by George Taniwaki
NASA recently celebrated the fifteenth anniversary of the launching of the Chandra X-ray Observatory by releasing several new images. One of the images, shown below, is an amazing composite that reveals in exquisite detail the turbulence surrounding the remnants of the Tycho supernova. (Scroll down to Figure 2, then come back.)
The scientific name of the Tycho supernova remnant is SN 1572, where SN means supernova and 1572 refers to the year it was first observed. That’s right, over 400 years ago, in November 1572, many people noticed a new bright object in the sky near the constellation Cassiopeia. Reports at the time indicated that it was as bright as Venus (peak magnitude of –4) meaning it was visible during the day.
SN 1572 is called the Tycho supernova because a Danish scientist named Tycho Brahe published a paper detailing his observations. His paper is considered one of the most important in the history of astronomy, and science in the Renaissance.
Figure 1. Star map drawn by Tycho Brahe showing position of SN 1572 (labelled I) within the constellation Cassiopeia. Image from Wikipedia
What people at the time didn’t know was that SN 1572 was about 9,000 light years away, meaning it was unimaginably far away. The explosion that caused it happened long ago but the light had just reached the earth.
(Actually, SN 1572 is fairly close to us relative to the size of the Milky Way which is 100,000 light years across, and extremely close relative to the size of the observable universe which is 29 billion light years across. Space is just really unimaginably large.)
What they also didn’t know was that SN 1572 was probably a Type 1a supernova. This type of supernova is common, and has a very specific cause. It starts with a binary star system. Two stars orbit one another very closely. Over time, one of the stars consumes all of its hydrogen and dies out, leaving a carbon-oxygen core. Its gravity causes it to accrete the gas surrounding it until its mass reaches what is called the Chandrasekhar limit and it collapses. The increased pressure causes carbon fusion to start. This results in a runaway reaction, causing the star to explode.
About a supernova remnant
In the 400 years since SN1572 exploded, the debris from it has been flying away at 5,000 km/s (3100 mi/s). It is hard to see this debris. Imagine a large explosion on the earth that occurs at night.
The debris itself doesn’t generate very much light, but it does produce some. Space is not a vacuum. It is a very thin gas. When electrons from the moving debris of the supernova remnant strike a stationary particle, it gives off a photon (which depending on the energy of the collision, is seen as radio waves, microwaves, visible light, UV, or x-rays). This energy also heats up the remaining particles, releasing additional photons, making them detectable with a very sensitive telescope.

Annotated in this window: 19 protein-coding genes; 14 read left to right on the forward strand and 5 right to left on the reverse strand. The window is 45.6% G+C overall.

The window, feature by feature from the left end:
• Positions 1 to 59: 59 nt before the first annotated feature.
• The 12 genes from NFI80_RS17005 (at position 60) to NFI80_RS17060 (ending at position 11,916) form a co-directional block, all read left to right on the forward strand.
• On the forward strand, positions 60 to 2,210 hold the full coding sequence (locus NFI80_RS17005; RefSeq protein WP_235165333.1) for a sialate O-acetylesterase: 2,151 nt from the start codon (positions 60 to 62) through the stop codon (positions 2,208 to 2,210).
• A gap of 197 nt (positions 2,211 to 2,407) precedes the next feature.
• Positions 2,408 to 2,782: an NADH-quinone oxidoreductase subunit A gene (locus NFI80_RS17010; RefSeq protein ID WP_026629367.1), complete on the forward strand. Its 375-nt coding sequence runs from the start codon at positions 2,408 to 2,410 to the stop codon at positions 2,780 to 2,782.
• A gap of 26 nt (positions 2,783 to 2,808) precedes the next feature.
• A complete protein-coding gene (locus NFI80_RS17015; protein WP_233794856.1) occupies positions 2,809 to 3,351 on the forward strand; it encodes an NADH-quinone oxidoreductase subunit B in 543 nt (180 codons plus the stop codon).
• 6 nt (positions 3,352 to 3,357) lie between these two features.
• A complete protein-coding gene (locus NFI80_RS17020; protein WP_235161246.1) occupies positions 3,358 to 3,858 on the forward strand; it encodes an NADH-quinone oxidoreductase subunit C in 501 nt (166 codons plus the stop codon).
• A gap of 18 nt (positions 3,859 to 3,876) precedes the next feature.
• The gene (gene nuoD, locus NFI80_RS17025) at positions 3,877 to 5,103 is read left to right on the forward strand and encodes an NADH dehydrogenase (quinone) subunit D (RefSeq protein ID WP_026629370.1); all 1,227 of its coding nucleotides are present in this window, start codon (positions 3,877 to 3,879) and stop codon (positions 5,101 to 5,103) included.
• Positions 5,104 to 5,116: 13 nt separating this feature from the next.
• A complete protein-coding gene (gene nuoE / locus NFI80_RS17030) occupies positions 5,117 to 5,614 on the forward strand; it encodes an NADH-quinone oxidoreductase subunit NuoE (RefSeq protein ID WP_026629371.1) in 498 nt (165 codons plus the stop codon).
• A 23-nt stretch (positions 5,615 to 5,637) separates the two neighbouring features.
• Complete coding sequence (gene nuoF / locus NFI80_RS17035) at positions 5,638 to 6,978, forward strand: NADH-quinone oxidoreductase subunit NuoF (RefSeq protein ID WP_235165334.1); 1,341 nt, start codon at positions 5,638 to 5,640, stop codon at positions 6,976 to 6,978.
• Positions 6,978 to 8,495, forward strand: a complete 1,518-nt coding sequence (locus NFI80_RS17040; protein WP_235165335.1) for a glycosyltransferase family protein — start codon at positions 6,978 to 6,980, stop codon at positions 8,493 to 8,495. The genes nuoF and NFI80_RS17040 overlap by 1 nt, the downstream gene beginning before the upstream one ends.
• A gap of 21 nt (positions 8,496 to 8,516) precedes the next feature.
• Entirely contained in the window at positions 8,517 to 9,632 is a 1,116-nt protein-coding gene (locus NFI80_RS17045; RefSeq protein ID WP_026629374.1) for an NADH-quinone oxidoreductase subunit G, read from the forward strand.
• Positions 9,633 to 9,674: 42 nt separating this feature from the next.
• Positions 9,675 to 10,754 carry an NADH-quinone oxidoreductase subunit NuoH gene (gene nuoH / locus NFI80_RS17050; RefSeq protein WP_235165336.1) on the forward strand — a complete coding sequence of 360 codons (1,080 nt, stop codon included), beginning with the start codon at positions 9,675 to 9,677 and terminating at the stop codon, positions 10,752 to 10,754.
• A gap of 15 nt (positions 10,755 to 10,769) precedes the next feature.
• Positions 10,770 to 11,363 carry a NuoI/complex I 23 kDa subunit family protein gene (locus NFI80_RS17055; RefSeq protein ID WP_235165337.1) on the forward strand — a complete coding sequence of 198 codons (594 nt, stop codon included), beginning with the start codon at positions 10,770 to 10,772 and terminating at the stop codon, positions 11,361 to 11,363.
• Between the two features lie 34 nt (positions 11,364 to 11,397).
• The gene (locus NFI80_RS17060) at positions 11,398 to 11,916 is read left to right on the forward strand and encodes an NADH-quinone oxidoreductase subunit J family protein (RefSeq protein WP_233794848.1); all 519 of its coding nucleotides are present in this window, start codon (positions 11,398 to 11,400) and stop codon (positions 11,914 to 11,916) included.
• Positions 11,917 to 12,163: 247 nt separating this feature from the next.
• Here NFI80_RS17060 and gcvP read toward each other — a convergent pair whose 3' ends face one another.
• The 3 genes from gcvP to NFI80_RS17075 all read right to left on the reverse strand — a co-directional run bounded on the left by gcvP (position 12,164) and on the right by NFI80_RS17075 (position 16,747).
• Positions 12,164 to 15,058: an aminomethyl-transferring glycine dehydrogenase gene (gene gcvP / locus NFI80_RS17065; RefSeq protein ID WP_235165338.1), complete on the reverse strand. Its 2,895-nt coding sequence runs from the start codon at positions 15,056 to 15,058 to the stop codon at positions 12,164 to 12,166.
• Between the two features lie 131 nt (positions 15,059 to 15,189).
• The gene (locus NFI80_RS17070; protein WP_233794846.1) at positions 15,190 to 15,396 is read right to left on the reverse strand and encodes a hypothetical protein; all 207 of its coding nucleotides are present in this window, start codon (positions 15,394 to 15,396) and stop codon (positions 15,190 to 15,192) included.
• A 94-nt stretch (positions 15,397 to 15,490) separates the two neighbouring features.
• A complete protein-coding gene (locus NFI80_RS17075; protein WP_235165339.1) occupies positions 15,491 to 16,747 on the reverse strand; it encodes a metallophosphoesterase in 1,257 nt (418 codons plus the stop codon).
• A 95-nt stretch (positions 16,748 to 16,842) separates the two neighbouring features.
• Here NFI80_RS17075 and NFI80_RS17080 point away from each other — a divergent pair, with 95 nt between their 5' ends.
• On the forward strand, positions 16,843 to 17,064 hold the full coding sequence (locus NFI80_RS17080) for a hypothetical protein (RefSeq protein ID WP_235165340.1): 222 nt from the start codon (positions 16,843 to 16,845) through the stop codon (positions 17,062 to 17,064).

About false color images
The Chandra X-ray Observatory was launched in 1999 from the space shuttle Columbia. As the name implies, it can take digital images of objects in the x-ray range of light. Since humans cannot see in this range, images taken in the x-ray range are often color coded in the range from green to blue to purple.
Often, composite images of space objects are created using telescopes designed to capture photons from different wavelengths. For instance, visible light telescopes like the Hubble Space Telescope often have the colors in their images compressed to black and white. Images from infrared telescopes, like the Spitzer Space Telescope, and ground-based radio telescopes are often given a false color range between red to orange.
All right, finally the results. Below is the most detailed image ever of the Tycho supernova remnant. It is a composite created by layering multiple, long-exposure, high-resolution images from the Chandra X-ray Observatory. The press release says, “The outer shock has produced a rapidly moving shell of extremely high-energy electrons (blue), and the reverse shock has heated the expanding debris to millions of degrees (red and green).
“This composite image of the Tycho supernova remnant combines X-ray and infrared observations obtained with NASA’s Chandra X-ray Observatory and Spitzer Space Telescope, respectively, and the Calar Alto observatory, Spain.
“The explosion has left a blazing hot cloud of expanding debris (green and yellow) visible in X-rays. The location of ultra-energetic electrons in the blast’s outer shock wave can also be seen in X-rays (the circular blue line). Newly synthesized dust in the ejected material and heated pre-existing dust from the area around the supernova radiate at infrared wavelengths of 24 microns (red).”
Figure 2. Tycho supernova remnant composite image released in 2014. Image from NASA
Compare Figure 2 above to an image of the Tycho supernova remnant that NASA released in 2009 using data from observations made in 2003 shown below. Notice the lack of details. Also notice the large number of stars in the background, some even shining through the dust of the explosion. Apparently, the image above has been modified to eliminate most of these distractions.
These two images dated only a few years apart reveal what is likely remarkable advances in software for manipulating space images. I say that because the hardware in the telescopes themselves, such as optics, detectors, and transmitters probably have not changed much since launch. Thus, any improvements in resolution and contrast between the two images is a result of better capabilities of the software used to process images after the raw data is collected.
Figure 3. Tycho supernova remnant composite image release in 2009. Image from NASA